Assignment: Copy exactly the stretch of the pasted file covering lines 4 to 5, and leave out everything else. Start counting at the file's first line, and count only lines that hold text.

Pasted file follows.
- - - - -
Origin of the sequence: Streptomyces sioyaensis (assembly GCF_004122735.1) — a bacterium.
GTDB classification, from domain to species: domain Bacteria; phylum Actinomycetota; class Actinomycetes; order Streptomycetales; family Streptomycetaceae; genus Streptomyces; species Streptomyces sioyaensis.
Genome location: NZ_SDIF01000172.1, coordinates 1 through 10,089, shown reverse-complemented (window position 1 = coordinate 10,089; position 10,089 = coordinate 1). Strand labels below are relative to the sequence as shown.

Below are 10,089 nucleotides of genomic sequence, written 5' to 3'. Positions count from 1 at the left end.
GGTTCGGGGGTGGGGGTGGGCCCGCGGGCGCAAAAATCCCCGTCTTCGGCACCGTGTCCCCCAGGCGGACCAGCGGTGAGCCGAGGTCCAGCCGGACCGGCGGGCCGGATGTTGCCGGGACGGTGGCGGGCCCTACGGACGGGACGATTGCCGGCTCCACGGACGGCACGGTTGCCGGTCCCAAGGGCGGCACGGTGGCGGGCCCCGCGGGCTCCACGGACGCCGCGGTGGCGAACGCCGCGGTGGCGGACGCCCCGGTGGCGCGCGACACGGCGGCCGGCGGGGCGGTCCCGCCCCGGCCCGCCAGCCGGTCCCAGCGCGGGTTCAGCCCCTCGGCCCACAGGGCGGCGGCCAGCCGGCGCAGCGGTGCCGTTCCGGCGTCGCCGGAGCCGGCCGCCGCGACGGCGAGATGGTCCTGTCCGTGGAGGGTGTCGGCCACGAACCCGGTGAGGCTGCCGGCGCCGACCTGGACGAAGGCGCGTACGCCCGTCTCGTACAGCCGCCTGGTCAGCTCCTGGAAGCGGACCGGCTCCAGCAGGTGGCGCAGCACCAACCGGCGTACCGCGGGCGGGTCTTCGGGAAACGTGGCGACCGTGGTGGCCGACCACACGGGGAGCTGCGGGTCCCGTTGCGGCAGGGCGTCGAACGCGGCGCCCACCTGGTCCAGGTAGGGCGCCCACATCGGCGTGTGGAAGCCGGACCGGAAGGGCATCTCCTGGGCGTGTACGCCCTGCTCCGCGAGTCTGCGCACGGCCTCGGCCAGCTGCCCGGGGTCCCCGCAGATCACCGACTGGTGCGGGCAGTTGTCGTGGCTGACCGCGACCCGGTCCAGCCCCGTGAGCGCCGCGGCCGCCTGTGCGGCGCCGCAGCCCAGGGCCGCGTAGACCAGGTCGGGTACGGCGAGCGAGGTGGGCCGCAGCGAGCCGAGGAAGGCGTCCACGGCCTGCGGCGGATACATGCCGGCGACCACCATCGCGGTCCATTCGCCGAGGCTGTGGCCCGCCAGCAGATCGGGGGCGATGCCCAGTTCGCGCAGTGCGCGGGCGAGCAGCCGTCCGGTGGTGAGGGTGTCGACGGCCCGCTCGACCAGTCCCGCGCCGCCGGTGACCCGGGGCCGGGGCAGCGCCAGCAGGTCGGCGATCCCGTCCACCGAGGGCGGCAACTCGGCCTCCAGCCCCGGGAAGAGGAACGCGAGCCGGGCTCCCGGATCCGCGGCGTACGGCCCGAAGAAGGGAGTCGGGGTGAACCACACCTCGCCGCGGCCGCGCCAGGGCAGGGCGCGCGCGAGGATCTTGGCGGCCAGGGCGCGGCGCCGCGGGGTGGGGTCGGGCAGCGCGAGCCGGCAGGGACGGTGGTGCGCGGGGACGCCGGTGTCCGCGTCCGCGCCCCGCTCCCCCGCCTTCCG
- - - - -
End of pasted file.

Below are 10,089 nucleotides of genomic sequence, written 5' to 3'. Positions count from 1 at the left end.
GGTTCGGGGGTGGGGGTGGGCCCGCGGGCGCAAAAATCCCCGTCTTCGGCACCGTGTCCCCCAGGCGGACCAGCGGTGAGCCGAGGTCCAGCCGGACCGGCGGGCCGGATGTTGCCGGGACGGTGGCGGGCCCTACGGACGGGACGATTGCCGGCTCCACGGACGGCACGGTTGCCGGTCCCAAGGGCGGCACGGTGGCGGGCCCCGCGGGCTCCACGGACGCCGCGGTGGCGAACGCCGCGGTGGCGGACGCCCCGGTGGCGCGCGACACGGCGGCCGGCGGGGCGGTCCCGCCCCGGCCCGCCAGCCGGTCCCAGCGCGGGTTCAGCCCCTCGGCCCACAGGGCGGCGGCCAGCCGGCGCAGCGGTGCCGTTCCGGCGTCGCCGGAGCCGGCCGCCGCGACGGCGAGATGGTCCTGTCCGTGGAGGGTGTCGGCCACGAACCCGGTGAGGCTGCCGGCGCCGACCTGGACGAAGGCGCGTACGCCCGTCTCGTACAGCCGCCTGGTCAGCTCCTGGAAGCGGACCGGCTCCAGCAGGTGGCGCAGCACCAACCGGCGTACCGCGGGCGGGTCTTCGGGAAACGTGGCGACCGTGGTGGCCGACCACACGGGGAGCTGCGGGTCCCGTTGCGGCAGGGCGTCGAACGCGGCGCCCACCTGGTCCAGGTAGGGCGCCCACATCGGCGTGTGGAAGCCGGACCGGAAGGGCATCTCCTGGGCGTGTACGCCCTGCTCCGCGAGTCTGCGCACGGCCTCGGCCAGCTGCCCGGGGTCCCCGCAGATCACCGACTGGTGCGGGCAGTTGTCGTGGCTGACCGCGACCCGGTCCAGCCCCGTGAGCGCCGCGGCCGCCTGTGCGGCGCCGCAGCCCAGGGCCGCGTAGACCAGGTCGGGTACGGCGAGCGAGGTGGGCCGCAGCGAGCCGAGGAAGGCGTCCACGGCCTGCGGCGGATACATGCCGGCGACCACCATCGCGGTCCATTCGCCGAGGCTGTGGCCCGCCAGCAGATCGGGGGCGATGCCCAGTTCGCGCAGTGCGCGGGCGAGCAGCCGTCCGGTGGTGAGGGTGTCGACGGCCCGCTCGACCAGTCCCGCGCCGCCGGTGACCCGGGGCCGGGGCAGCGCCAGCAGGTCGGCGATCCCGTCCACCGAGGGCGGCAACTCGGCCTCCAGCCCCGGGAAGAGGAACGCGAGCCGGGCTCCCGGATCCGCGGCGTACGGCCCGAAGAAGGGAGTCGGGGTGAACCACACCTCGCCGCGGCCGCGCCAGGGCAGGGCGCGCGCGAGGATCTTGGCGGCCAGGGCGCGGCGCCGCGGGGTGGGGTCGGGCAGCGCGAGCCGGCAGGGACGGTGGTGCGCGGGGACGCCGGTGTCCGCGTCCGCGCCCCGCTCCCCCGCCTTCCG